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The FHA Loan: Benefits, Qualifications, and Application Process

Written by:  

Marianne Hayes

Marianne Hayes

Marianne Hayes

Personal Finance Writer

Marianne is a contributing writer for Own Up.

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Fact Checked by:  

Dan Silva

Dan is the Vice President of Marketplace Lending at Own Up. Throughout his career, he has held executive leadership positions in the mortgage and banking industry.

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An American flag on a porch

There’s more to buying a home than just finding a property and making an offer. Unless you’re paying in cash, you’ll also need to secure a mortgage. That involves finding a lender and choosing a home loan.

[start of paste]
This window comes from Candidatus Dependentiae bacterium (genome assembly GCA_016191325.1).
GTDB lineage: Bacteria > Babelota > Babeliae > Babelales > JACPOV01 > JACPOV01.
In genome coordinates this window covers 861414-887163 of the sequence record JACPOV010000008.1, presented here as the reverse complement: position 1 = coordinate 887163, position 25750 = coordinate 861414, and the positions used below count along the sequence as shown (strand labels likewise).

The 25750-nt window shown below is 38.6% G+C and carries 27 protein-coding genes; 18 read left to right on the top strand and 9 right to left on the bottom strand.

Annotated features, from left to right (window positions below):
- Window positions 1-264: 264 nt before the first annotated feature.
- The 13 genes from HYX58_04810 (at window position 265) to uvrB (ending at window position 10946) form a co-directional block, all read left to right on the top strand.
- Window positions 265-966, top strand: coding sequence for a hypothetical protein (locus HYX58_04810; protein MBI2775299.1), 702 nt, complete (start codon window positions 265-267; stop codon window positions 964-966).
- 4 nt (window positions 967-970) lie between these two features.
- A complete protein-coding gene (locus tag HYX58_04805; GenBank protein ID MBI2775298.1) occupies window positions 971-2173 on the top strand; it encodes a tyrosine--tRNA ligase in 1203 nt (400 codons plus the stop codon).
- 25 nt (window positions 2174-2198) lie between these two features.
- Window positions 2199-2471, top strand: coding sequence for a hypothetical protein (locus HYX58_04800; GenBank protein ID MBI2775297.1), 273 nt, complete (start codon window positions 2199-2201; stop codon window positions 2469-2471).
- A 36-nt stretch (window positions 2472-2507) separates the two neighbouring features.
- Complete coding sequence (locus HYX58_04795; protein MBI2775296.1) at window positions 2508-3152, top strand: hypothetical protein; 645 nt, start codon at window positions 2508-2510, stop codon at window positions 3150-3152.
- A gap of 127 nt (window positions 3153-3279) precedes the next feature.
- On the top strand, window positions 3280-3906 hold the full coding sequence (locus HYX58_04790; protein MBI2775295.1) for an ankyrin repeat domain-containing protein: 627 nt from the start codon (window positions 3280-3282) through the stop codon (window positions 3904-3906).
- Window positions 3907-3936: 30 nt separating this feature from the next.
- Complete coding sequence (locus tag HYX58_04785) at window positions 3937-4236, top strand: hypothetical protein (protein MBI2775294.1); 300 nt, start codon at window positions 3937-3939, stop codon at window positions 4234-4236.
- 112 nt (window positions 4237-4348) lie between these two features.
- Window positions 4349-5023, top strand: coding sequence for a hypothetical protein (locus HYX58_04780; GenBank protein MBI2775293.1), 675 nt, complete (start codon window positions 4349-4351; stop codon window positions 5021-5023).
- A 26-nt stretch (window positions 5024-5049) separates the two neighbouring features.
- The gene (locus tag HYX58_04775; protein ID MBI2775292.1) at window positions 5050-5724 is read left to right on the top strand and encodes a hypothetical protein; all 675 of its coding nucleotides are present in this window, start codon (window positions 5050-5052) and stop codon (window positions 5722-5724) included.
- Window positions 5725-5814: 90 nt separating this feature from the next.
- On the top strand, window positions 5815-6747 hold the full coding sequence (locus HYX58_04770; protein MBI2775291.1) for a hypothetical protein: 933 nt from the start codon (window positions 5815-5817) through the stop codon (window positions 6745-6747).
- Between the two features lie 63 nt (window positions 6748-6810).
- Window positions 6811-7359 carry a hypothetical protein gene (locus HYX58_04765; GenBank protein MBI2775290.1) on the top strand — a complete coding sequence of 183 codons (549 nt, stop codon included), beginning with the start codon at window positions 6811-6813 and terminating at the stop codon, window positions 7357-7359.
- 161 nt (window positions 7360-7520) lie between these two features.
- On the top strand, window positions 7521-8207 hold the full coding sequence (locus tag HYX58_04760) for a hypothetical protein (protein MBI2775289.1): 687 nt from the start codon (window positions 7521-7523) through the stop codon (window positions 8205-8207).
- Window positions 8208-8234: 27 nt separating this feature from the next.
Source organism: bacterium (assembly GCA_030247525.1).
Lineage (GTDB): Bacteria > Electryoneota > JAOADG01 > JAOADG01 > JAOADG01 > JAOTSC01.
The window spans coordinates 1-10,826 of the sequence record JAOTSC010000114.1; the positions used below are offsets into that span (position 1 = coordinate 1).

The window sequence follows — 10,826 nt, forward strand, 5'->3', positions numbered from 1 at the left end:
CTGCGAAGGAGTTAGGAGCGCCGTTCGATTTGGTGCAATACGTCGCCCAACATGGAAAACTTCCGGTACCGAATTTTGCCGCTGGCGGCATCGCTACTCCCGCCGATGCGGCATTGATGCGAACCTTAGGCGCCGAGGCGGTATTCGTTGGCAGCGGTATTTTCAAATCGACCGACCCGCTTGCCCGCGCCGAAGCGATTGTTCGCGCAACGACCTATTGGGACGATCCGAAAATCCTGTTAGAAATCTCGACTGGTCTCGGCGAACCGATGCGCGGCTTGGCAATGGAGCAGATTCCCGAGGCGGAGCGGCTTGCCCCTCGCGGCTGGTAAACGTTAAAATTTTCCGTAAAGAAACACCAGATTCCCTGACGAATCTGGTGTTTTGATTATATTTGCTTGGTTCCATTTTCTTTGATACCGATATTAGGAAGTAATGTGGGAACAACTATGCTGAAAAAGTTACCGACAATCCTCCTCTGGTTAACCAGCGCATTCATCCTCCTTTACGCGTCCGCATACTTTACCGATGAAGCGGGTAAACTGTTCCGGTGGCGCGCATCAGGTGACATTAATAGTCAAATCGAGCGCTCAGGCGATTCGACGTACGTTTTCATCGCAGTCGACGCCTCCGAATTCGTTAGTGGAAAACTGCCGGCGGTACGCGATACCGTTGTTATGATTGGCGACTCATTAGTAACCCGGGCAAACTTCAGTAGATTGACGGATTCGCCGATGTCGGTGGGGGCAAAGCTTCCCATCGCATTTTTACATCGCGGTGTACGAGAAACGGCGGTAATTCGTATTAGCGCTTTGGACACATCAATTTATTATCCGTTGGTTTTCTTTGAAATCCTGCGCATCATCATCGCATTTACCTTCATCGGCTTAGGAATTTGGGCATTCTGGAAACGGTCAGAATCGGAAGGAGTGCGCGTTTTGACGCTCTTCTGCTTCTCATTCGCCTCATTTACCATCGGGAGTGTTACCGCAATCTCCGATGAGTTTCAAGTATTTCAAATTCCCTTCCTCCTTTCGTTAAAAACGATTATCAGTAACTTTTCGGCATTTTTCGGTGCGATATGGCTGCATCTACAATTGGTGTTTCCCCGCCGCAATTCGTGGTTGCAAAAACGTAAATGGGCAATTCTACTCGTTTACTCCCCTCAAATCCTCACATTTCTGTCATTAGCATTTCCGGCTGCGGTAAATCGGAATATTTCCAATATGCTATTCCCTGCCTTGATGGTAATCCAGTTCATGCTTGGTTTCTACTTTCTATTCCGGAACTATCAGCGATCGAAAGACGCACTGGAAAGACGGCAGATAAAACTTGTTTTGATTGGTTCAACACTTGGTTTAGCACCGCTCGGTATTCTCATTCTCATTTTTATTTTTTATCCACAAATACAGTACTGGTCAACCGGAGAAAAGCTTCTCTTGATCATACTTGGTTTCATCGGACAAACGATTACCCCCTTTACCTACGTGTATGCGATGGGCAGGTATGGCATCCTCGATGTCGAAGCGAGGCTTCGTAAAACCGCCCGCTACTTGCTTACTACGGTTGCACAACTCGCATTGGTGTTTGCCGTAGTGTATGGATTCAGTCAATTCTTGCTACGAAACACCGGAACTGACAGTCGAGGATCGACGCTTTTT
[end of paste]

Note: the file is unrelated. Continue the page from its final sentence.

Enter the FHA loan – a government-backed mortgage with low down payment requirements. This type of mortgage can be a good option for first-time homebuyers and those with less-than-perfect credit, but there are potential drawbacks to consider. From benefits to the application process, here's everything you need to know about securing an FHA loan.

How Does an FHA Loan Work?

An FHA home loan is a mortgage that’s guaranteed by the Federal Housing Administration (FHA). That makes it a government-insured mortgage. As such, lenders who provide FHA loans can require lower down payments. Credit qualifications can also be looser when compared to a conventional mortgage. That can be good news for first-time homebuyers – especially those who don’t have a 20% down payment in the bank.

See What You Qualify For

What Are the Benefits of an FHA Loan?